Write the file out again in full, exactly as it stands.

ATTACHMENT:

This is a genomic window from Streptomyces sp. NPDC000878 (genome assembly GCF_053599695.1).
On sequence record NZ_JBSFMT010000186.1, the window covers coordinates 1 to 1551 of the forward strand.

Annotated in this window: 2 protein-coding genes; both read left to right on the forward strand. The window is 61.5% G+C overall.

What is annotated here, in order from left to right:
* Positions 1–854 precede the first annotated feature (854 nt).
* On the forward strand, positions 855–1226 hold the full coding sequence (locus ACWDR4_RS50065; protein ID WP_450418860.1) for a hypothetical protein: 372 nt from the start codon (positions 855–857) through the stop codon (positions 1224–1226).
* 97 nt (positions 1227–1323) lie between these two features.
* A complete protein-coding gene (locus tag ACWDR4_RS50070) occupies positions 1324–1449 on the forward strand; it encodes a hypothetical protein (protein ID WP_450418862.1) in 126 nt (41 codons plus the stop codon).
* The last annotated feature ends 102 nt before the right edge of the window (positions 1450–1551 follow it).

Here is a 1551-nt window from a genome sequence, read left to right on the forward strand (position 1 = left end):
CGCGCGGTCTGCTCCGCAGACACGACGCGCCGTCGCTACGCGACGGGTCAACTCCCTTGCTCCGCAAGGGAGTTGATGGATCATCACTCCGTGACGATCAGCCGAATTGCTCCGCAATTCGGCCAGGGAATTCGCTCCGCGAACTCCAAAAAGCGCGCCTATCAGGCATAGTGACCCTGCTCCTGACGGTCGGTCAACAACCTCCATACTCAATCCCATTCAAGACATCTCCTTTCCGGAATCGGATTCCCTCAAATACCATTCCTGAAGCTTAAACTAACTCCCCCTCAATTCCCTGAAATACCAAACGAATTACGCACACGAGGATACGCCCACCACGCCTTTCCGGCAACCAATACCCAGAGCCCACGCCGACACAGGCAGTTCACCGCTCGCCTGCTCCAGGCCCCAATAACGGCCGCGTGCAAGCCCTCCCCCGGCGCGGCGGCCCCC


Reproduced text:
This is a genomic window from Streptomyces sp. NPDC000878 (genome assembly GCF_053599695.1).
On sequence record NZ_JBSFMT010000186.1, the window covers coordinates 1 to 1551 of the forward strand.

Annotated in this window: 2 protein-coding genes; both read left to right on the forward strand. The window is 61.5% G+C overall.

What is annotated here, in order from left to right:
* Positions 1–854 precede the first annotated feature (854 nt).
* On the forward strand, positions 855–1226 hold the full coding sequence (locus ACWDR4_RS50065; protein ID WP_450418860.1) for a hypothetical protein: 372 nt from the start codon (positions 855–857) through the stop codon (positions 1224–1226).
* 97 nt (positions 1227–1323) lie between these two features.
* A complete protein-coding gene (locus tag ACWDR4_RS50070) occupies positions 1324–1449 on the forward strand; it encodes a hypothetical protein (protein ID WP_450418862.1) in 126 nt (41 codons plus the stop codon).
* The last annotated feature ends 102 nt before the right edge of the window (positions 1450–1551 follow it).

Here is a 1551-nt window from a genome sequence, read left to right on the forward strand (position 1 = left end):
CGCGCGGTCTGCTCCGCAGACACGACGCGCCGTCGCTACGCGACGGGTCAACTCCCTTGCTCCGCAAGGGAGTTGATGGATCATCACTCCGTGACGATCAGCCGAATTGCTCCGCAATTCGGCCAGGGAATTCGCTCCGCGAACTCCAAAAAGCGCGCCTATCAGGCATAGTGACCCTGCTCCTGACGGTCGGTCAACAACCTCCATACTCAATCCCATTCAAGACATCTCCTTTCCGGAATCGGATTCCCTCAAATACCATTCCTGAAGCTTAAACTAACTCCCCCTCAATTCCCTGAAATACCAAACGAATTACGCACACGAGGATACGCCCACCACGCCTTTCCGGCAACCAATACCCAGAGCCCACGCCGACACAGGCAGTTCACCGCTCGCCTGCTCCAGGCCCCAATAACGGCCGCGTGCAAGCCCTCCCCCGGCGCGGCGGCCCCC